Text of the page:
An American movie actress, best known for playing dumb blondes, is Scotland Yard's prime suspect when her husband, Lord Edgware, is murdered. The great detective, Hercule Poirot, digs deeper into the case.
Although the evidence appears to be overwhelming in the strangulation murder of a blackmailer, Miss Marple's sole 'not guilty' vote hangs the jury 11-1. She becomes convinced that the real murderer is a member of a local theatrical troupe, so she joins them in order to gather information. The clues lead back many years to a single disastrously unsuccessful 1951 performance of a dreadful play written by the group's hammy director, H. Driffold Cosgood. Although at that time, several of the current cast members were only children, more murders follow before Miss Marple ultimately exposes the killer. Written by
While inspecting the contents of the victim's suitcase, Miss Marple finds flyers for a theatrical production of Agatha Christie's "Murder She Said": this is the title of the first movie in which Rutherford appeared as Miss Marple and is an in-joke as Christie wrote no such play. Some foreign-language prints give the play's title as "4.50 From Paddington", which similarly was never adapted for the stage. See more »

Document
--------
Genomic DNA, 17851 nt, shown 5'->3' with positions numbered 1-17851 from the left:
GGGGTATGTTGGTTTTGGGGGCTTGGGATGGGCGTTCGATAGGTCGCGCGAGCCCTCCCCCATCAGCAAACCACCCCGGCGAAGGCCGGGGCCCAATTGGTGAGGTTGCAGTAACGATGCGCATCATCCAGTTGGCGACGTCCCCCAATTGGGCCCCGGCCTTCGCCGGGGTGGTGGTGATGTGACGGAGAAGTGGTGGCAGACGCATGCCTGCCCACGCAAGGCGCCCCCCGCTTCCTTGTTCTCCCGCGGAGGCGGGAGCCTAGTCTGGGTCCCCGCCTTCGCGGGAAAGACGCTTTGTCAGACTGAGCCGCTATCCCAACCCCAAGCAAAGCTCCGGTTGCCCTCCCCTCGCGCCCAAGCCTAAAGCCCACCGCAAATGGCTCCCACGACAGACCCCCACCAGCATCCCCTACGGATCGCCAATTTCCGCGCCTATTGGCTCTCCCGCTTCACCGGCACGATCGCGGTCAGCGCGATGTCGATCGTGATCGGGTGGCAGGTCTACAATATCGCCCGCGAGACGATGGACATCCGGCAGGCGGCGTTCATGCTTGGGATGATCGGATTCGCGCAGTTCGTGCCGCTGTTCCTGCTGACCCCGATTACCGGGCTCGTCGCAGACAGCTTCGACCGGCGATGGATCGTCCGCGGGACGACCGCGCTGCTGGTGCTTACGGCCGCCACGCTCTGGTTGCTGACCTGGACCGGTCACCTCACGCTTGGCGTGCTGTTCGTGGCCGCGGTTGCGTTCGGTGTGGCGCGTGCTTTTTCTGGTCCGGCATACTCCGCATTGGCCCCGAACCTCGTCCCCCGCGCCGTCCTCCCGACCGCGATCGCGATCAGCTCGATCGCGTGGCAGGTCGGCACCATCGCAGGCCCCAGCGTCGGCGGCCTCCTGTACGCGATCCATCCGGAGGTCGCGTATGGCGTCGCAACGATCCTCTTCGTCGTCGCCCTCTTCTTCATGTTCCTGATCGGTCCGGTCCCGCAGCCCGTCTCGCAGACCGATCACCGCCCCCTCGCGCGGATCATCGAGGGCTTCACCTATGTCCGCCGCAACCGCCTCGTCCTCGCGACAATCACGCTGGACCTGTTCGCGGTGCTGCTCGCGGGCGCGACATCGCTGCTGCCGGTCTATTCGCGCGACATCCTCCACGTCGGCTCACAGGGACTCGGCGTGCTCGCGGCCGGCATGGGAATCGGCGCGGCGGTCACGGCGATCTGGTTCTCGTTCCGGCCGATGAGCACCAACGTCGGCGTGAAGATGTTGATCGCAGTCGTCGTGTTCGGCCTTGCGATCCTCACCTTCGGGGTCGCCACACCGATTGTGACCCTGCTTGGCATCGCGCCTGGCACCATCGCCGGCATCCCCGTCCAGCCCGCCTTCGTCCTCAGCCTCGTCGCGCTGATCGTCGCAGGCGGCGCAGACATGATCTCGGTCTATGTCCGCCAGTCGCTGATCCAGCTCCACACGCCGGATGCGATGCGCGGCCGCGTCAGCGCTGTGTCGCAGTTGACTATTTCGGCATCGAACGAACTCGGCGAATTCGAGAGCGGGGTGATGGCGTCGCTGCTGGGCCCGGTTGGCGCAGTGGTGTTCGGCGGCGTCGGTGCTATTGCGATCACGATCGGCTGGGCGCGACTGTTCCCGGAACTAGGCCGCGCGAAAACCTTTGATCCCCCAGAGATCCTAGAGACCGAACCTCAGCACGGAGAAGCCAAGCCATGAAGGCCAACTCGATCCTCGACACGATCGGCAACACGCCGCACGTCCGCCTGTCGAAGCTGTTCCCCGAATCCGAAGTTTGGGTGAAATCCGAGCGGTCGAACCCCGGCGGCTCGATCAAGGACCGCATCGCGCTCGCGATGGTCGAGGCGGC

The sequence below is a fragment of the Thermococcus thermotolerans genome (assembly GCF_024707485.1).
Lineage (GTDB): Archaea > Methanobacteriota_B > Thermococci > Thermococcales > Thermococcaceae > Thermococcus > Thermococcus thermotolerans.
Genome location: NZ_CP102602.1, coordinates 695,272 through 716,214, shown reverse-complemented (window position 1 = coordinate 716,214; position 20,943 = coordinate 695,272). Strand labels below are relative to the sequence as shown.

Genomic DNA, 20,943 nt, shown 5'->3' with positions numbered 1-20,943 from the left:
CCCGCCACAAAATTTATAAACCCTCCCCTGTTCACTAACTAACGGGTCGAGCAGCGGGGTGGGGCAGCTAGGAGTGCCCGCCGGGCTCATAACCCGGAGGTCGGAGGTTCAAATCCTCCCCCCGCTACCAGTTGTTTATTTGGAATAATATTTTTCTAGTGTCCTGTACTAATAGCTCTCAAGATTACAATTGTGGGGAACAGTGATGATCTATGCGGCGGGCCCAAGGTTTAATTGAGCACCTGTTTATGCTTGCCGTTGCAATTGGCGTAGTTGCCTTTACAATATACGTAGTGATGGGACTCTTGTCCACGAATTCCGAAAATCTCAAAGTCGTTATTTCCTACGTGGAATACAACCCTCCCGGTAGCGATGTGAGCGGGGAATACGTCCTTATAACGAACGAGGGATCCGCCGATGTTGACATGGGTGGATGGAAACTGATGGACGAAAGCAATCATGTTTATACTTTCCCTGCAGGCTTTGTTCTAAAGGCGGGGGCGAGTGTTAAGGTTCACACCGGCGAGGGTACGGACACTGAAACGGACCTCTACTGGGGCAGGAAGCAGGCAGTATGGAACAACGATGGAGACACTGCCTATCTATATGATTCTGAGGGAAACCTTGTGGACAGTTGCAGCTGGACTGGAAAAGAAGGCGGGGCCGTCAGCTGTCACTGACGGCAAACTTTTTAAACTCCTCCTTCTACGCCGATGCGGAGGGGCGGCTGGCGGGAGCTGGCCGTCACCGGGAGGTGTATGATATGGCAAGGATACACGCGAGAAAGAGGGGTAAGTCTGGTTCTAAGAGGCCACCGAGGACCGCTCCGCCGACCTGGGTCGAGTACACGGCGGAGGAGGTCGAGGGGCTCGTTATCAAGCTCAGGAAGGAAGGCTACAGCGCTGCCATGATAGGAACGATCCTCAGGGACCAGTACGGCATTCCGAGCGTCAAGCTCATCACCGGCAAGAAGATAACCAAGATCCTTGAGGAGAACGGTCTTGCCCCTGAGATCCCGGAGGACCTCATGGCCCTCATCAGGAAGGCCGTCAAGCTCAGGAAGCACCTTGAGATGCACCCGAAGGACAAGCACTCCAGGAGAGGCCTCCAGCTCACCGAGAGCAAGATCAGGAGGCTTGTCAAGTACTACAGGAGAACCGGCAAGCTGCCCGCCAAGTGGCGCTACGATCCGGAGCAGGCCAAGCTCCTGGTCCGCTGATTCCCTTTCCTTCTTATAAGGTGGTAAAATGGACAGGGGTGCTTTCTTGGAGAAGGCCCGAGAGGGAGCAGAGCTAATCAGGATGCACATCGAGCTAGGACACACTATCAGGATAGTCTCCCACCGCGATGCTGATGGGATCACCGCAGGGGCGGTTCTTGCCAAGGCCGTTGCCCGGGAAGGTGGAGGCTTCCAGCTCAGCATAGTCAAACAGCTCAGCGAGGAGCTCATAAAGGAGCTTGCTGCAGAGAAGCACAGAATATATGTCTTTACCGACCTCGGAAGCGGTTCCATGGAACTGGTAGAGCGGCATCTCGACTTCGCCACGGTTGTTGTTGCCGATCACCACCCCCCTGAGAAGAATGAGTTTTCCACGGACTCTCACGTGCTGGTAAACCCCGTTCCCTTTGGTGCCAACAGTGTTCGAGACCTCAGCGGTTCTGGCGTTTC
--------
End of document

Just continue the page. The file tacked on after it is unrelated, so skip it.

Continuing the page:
The scissored copy of the Milchester Gazette found by Miss Marple is undated; as this is a mock-up especially for the film it would seem that the date was - intentionally or otherwise - overlooked. See more »
During the trial of the prime suspect of the murder of Mrs. McGinty, Miss Jane Marple (Margaret Rutherford) is the only member of the jury that believes that the accused is innocent. The judge schedules another trial and Miss Marple invites her friend Jim Stringer (Stringer Davis) to go to the house of the victim to talk with her sister and snoop around.
Miss Marple discovers that Mrs. McGinty was an actress and she joins the theatrical company of H. Driffold Cosgood (Ron Moody) to investigate and find the real killer. But soon people around her dies and Inspector Craddock (Charles Tingwell) and Mr. Stringer are worried about her safety.
"Murder Most Foul" is another entertaining story by Agatha Christie with her sweet and snoopy Miss Marple. Mrs. Margaret Rutherford is hilarious and her logic is always funny, especially when she discusses the crimes with Inspector Craddock. My vote is six.
Title (Brazil): "Crime É Crime" ("Crime Is Crime")
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